Circle/Line Shooting Commences: Filmmaker’s Journal #1

Beg Steal Borrow News, Circle/Line, New projects

We are happy to announce that filming has begun for Beg Steal Borrow’s new documentary, Circle/Line.

The premise of the film is to interview people at all of the 26 stops on the ‘regular’ Circle line of the London Underground (this does not include the stations that stretch from Edgware Road to Hammersmith and which now are part of a combined Circle and Hammersmith & City line).

We interview people about life in general, especially regarding whether they are happy, with the idea being to compile a vox pop film along the lines of two of the great documentaries from the 1960s, Jean Rouch and Edgar Morin’s Chronicle of a Summer (Chronique d’un été, France, 1961), and Chris Marker and Pierre Lhomme’s Le Joli Mai (France, 1963).

The rationale behind the film is to see how happy people are in 2015, with a particular emphasis on people in London. The reason for shooting at Circle line stations is because our hypothesis is that this will take in a mix of locations, at least within central London, while at the same time setting a natural limit on the film.

Meanwhile, given that I (this is William Brown writing) am not sure what happiness is, or if it can exist in the way that I think it could (everyone being happy), then I am intrigued by paradox, which ties in with the idea that a circle is somehow supposed also to be a line at the same time.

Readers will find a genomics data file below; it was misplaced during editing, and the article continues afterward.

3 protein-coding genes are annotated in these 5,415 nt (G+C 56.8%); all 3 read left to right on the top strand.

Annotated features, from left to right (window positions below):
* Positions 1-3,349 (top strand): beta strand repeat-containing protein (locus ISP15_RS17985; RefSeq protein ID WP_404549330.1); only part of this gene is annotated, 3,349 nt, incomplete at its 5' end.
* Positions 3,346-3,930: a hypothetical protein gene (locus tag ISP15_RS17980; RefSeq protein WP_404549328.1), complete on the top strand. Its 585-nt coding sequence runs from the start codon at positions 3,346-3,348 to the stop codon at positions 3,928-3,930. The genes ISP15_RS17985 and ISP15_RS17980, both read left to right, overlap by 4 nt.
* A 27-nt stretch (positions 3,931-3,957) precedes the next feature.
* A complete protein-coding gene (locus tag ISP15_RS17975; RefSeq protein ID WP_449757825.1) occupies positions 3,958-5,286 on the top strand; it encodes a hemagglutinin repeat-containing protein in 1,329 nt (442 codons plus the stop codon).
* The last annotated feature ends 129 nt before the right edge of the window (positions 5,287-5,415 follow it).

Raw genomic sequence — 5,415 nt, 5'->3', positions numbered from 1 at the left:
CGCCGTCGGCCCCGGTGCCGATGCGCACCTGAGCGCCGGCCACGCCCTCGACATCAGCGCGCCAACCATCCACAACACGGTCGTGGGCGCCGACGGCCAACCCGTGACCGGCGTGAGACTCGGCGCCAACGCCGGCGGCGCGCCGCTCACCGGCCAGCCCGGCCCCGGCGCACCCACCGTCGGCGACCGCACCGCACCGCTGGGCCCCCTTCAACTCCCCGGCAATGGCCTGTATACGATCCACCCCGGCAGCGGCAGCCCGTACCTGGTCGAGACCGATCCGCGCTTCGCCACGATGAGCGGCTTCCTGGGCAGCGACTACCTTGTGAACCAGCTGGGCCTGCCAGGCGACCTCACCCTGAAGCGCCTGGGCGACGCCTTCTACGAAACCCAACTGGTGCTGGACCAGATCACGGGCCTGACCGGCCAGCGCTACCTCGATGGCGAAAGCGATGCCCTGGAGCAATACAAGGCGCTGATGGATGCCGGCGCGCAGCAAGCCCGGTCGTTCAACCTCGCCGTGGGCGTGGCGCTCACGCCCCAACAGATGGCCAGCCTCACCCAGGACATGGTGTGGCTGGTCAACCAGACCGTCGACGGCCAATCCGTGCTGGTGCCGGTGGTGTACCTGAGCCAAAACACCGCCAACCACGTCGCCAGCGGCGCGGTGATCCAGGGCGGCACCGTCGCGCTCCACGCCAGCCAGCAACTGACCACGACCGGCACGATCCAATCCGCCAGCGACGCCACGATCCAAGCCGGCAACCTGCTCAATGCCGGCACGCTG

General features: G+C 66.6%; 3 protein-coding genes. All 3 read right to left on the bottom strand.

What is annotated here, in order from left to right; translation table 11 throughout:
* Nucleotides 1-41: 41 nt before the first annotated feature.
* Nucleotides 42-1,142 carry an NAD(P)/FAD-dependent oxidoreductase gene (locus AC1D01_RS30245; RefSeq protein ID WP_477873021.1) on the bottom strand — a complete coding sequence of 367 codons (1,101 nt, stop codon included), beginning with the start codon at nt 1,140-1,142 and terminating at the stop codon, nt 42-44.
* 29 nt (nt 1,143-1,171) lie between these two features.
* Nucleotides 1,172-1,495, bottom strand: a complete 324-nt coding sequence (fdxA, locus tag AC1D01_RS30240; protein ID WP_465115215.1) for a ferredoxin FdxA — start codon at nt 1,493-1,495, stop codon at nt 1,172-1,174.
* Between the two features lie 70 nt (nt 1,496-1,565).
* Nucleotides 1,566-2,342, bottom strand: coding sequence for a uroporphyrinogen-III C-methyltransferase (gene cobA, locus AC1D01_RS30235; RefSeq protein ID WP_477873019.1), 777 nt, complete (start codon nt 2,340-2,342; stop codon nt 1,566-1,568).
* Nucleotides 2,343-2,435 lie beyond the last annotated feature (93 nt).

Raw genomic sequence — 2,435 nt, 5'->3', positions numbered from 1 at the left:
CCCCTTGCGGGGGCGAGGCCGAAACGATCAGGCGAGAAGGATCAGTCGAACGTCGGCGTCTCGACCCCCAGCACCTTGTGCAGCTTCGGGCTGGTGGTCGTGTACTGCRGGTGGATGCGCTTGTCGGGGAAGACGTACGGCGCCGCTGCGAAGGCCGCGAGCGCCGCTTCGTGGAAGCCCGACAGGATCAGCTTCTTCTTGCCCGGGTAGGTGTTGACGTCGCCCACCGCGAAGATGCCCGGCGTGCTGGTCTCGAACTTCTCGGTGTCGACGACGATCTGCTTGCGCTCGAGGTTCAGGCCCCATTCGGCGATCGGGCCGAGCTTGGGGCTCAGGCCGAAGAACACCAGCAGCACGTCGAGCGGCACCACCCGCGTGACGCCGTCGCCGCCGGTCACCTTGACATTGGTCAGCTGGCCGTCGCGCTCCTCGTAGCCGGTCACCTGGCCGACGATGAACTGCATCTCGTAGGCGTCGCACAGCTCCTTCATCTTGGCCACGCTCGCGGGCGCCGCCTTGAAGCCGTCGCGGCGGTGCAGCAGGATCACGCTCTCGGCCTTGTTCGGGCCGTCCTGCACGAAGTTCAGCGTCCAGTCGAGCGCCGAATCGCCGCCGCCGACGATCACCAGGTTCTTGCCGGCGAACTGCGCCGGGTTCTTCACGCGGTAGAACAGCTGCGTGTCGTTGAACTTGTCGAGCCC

Tom Maine is shooting the film, but in portrait style. The idea is also, then, to film the architecture around the Circle line stations, and to see how organic and/or symbiotic is the relationship between the people whose portraits we take, and the buildings that surround them.

This post is intended not only to announce that we are making the film, but also to act as a journal of sorts about making the film. There may not be too many entries, but it can function as news about the production nonetheless.

Day One (Friday 1 May 2015 – Liverpool Street)

I am a nervous sort, in that I don’t particularly like approaching strangers to talk to them, and yet this is the basic remit of this project. Having hovered at Liverpool Street for a few minutes – during which time Tom and I bumped into Rosie Frascona, our star from Ur: The End of Civilization in 90 Tableaux – we finally decided to set up by Broadgate Circus.

And who should walk past for our first interview but my old friend Jonathan Stanley? He agrees to take part, and so suddenly talking to strangers feels very easy – if in fact we are only going to have to interview friends whom we bump into randomly on the street.

Buoyed by the luck of bumping into Jonathan, Tom and I then interview various other people for the next couple of hours, including a group of British lads who had been comically walking into the shot of and trying to sabotage the interview that we filmed with a couple of Spanish women. All seems to go well as we rack up several interviews in no time, with only one or two people actually saying no. Clearly filming in decent weather on the Friday evening of a bank holiday weekend is a good strategy. Most people seem happy.

Day Two (Saturday 2 May 2015 – Temple, Embankment, Westminster)

Tom and I meet at Temple and progress from there down to Westminster. Our interviewees include a devout Christian, a Big Issue seller, a couple of musicians who discuss Nietzsche and their baby with us, and more.

More people than not are saying yes to being interviewed, which surprises us still, while more significantly more people than not are saying that they are happy, which also surprises us.

We get our first unhappy person at Westminster, a footballer from Portugal who feels that he has not achieved his life goals. We get a few interviews at Westminster, but Tom and I think we’ll come back at a later point to do some more.